As always, any plastic surgery procedure will have possible risks or complications. What are the unique risks for a tummy tuck, and what are the general risks? I will explain most of them in this article.
Of course, every patient is different, and the internet is less like a medical exam than you might think. It’s impossible to tell you here what all your risks truly are.
You should definitely NOT rely on just my article, but rather, set up a consultation with a plastic surgeon and personally find out your real risks and benefits. Even in this digital age, every individual patient and plastic surgeon is different, so real answers will require a physical, non-virtual visit to your local doctor!
Scar Not Quite Up To Snuff
The biggest concern I hear from my patients is “What will my tummy scar look like?” As you know, since you’ve been avidly reading my tummy tuck articles, you know that a tummy tuck scar is long, low, and should eventually form a nice thin white scar.
However, your body may have other ideas. Even when the scar is closed beautifully, and you take great care of your incision, your tummy tuck scar may want to turn red, wider, thicker, or the evil trifecta of all three things at once. Bad scar!
What to do? Remember, scars mature and change over 6-12 months. There are several non-surgical options that are effective right after surgery. Communicate with your plastic surgeon about any concerns and he or she will get you on the right track to the best possible scar outcome.
Lumpiness in Areas of Liposuction
Liposuction in the “love handle” or flank areas is a very common add-on procedure to a tummy tuck. Sometimes any area of liposuction will want to form “lumps” or feel hard several days to weeks after surgery.
Don’t panic- because vigorous massage will usually help these areas of hardness feel better over time.
Another possibility is that you need to alter how you’re wearing your compression garment, because this may be causing unsightly ridges or wrinkles in the areas of liposuction. Alternatively, you may need a more or less snug fit of your compression garment, because swelling goes away quickly after your procedure.
Belly Button Blues
Nobody’s tossing out your belly button. We save your existing belly button with a tummy tuck procedure and stitch it back in place even more beautifully than we found it. However, the healing may take extra time for several reasons:
* less than optimal blood flow in general to the belly button, because of stiffness, stretching, and post-surgery swelling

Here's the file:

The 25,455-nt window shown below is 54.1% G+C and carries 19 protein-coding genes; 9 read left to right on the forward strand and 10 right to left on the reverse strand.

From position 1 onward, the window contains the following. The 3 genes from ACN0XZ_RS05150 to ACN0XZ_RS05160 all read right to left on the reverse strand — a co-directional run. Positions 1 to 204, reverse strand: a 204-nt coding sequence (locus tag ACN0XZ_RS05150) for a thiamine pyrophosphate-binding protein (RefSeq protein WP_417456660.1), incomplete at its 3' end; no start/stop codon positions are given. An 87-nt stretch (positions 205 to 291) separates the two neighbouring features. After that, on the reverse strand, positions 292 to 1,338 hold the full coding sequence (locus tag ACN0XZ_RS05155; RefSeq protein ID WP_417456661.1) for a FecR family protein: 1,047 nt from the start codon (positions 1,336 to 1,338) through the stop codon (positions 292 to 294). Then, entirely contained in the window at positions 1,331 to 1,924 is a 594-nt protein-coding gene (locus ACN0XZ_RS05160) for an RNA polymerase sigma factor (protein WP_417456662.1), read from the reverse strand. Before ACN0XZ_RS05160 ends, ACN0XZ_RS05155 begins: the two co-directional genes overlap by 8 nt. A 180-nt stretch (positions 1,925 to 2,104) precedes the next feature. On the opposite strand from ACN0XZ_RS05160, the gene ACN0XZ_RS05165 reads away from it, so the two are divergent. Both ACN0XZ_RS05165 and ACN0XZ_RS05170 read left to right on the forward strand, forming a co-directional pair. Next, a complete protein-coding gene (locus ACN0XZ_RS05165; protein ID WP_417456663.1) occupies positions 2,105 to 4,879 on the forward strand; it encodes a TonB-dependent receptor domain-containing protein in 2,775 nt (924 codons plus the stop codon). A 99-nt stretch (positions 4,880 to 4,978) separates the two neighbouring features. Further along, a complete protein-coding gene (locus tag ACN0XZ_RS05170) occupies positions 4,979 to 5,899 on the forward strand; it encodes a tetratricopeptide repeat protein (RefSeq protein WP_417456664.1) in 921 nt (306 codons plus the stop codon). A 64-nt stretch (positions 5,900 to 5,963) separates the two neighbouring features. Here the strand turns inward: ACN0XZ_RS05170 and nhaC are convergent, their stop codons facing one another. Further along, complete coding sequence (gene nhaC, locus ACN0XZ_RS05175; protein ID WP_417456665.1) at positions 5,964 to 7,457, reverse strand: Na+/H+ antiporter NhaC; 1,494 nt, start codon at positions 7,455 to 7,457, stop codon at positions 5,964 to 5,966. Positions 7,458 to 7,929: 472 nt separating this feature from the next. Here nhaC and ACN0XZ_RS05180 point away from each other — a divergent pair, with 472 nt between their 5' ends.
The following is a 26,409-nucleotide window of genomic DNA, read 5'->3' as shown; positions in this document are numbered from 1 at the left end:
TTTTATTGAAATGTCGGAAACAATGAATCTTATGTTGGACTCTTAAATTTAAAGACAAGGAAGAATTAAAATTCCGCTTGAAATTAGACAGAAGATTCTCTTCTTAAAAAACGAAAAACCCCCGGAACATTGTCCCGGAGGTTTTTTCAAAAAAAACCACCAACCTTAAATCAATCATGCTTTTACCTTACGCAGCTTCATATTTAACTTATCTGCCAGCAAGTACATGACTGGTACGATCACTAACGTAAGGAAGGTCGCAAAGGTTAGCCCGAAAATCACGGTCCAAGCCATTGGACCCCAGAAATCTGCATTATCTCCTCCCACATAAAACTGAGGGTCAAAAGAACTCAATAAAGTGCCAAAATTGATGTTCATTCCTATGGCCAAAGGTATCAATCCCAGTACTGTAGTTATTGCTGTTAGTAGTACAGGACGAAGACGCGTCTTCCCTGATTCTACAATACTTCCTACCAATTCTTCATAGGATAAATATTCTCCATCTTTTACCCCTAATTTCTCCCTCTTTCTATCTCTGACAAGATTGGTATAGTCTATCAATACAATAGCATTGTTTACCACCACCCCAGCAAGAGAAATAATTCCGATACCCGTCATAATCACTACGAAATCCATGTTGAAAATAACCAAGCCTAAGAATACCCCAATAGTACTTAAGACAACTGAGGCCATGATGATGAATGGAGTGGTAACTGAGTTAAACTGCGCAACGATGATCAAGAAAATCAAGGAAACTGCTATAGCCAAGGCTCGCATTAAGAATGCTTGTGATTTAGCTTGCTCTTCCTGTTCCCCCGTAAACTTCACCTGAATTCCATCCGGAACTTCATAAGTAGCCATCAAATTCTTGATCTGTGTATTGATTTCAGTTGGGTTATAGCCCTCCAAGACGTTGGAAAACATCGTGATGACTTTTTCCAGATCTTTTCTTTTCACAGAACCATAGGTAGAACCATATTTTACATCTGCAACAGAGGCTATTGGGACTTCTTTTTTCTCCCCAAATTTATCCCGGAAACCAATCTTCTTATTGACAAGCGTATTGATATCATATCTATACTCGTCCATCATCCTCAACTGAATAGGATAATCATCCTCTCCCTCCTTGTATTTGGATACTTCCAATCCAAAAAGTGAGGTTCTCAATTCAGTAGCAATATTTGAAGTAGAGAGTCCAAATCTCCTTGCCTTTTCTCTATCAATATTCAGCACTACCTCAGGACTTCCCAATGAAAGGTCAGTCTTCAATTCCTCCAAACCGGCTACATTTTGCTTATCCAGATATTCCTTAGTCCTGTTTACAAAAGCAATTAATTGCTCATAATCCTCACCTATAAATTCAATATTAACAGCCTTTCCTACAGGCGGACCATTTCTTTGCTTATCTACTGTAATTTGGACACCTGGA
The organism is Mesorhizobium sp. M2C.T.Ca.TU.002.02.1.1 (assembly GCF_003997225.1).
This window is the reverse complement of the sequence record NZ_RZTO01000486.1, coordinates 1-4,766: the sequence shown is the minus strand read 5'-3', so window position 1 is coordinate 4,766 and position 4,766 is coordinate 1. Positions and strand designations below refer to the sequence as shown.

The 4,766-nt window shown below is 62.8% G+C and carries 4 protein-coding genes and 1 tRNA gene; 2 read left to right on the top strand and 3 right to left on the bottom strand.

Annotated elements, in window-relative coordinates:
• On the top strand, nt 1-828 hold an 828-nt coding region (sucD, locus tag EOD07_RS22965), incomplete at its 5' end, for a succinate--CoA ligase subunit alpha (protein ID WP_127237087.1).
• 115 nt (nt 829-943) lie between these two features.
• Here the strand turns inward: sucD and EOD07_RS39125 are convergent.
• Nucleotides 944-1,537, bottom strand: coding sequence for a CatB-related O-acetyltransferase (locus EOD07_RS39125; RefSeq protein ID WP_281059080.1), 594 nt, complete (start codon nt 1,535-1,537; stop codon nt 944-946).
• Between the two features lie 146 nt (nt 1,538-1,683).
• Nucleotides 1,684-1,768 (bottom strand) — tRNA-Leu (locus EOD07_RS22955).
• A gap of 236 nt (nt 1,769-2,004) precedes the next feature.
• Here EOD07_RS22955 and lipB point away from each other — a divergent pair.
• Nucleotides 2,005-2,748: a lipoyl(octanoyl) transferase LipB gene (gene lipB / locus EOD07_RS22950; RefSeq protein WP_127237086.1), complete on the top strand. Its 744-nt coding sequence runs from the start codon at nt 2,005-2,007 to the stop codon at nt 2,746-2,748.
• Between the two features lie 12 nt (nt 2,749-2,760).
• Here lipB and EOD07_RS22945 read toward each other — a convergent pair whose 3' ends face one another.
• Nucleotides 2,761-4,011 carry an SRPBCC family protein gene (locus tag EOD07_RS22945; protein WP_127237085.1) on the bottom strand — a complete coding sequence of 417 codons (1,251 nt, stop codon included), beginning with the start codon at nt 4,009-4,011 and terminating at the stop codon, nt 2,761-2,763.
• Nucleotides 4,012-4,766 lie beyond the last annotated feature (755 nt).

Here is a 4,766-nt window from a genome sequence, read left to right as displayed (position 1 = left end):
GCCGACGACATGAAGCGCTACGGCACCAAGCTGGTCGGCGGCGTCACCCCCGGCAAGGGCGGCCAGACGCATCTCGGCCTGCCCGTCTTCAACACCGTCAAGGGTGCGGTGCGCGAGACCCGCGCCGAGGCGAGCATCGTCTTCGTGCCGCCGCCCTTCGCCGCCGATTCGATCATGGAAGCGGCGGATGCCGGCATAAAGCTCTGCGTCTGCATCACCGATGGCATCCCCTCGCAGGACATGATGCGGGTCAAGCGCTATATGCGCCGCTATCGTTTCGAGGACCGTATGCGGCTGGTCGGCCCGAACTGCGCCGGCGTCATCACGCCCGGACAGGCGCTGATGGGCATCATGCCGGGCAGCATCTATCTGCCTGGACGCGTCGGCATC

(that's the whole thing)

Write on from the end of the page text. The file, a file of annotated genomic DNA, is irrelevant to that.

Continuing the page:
* the need to clean the belly button as well as possible to avoid infection post-surgery
* how the belly button was repaired, and the affect that repair has on your overall appearance
* other medical conditions that slow down wound healing, including smoking/ diabetes/ etc.
Make sure you really cleanse and dress your belly button properly after your tummy tuck. Again, if you have any issues with the appearance, then the best source of care is the plastic surgeon that did your procedure. And just like the primary scar, there are several non-surgical options to make the scar appear better over time.
Continued Muffin Top
Hey, why is there still a “muffin top” after my tummy tuck?
Well, your main problem is: it’s still very soon after surgery! Your swelling will continue to go down. Good things come to those who wait, and your patience will be rewarded as you watch the flank area smooth into a graceful shape.
However, if you chose NOT to get liposuction after your tummy tuck, or you were not given that option, some of the muffin top is probably remaining fat and soft tissue. Although this will not go away quickly or easily, once you’re cleared to resume exercise, get after it!
Maintain a healthy diet and exercise plan to keep your newly lost pounds off and whittle down the flank area. Rarely, I have seen patients post-tummy tuck return to my office with a muffin top. When it does happen, I weigh them… and they weigh more AFTER surgery than BEFORE surgery. Don’t be one of those people! A surgeon has no control over your own daily habits and choices.
Finally, if it’s been several months since your tummy tuck, you have maintained or even lost weight, and you STILL have excess in your flanks, you may need some liposuction or skin tightening in those areas. As with all procedures, only your plastic surgeon can make that determination, and the best course of action is to see the doctor with whom you’ve bonded and developed a patient-physician relationship.
There are always general risks with any kind of surgery, and a tummy tuck is no exception. I often tell my patients that temporary bleeding, infection, stiffness, numbness, and other generic risks exist with a tummy tuck, just like they exist for breast surgery, open heart surgery, hernia repair, and all other types of surgery.
A tummy tuck should not necessarily increase your risks of very broad, general surgical risks, but hey, a tummy tuck is “real” surgery, and these are the known risks.
Benefits of a Tummy Tuck
Of course, the biggest risk with a tummy tuck is that you will look FANTASTIC. Here are some articles about tummy tuck, and how you may benefit from this life-changing procedure.
Are there any risks that you’re concerned about that I have not discussed? Any other questions? Or you are ready to have a consultation?
Contact me at firstname.lastname@example.org or 415 362 1846, and I’ll be happy to actually meet you non-virtually, and figure out the best strategy, individualized for you!
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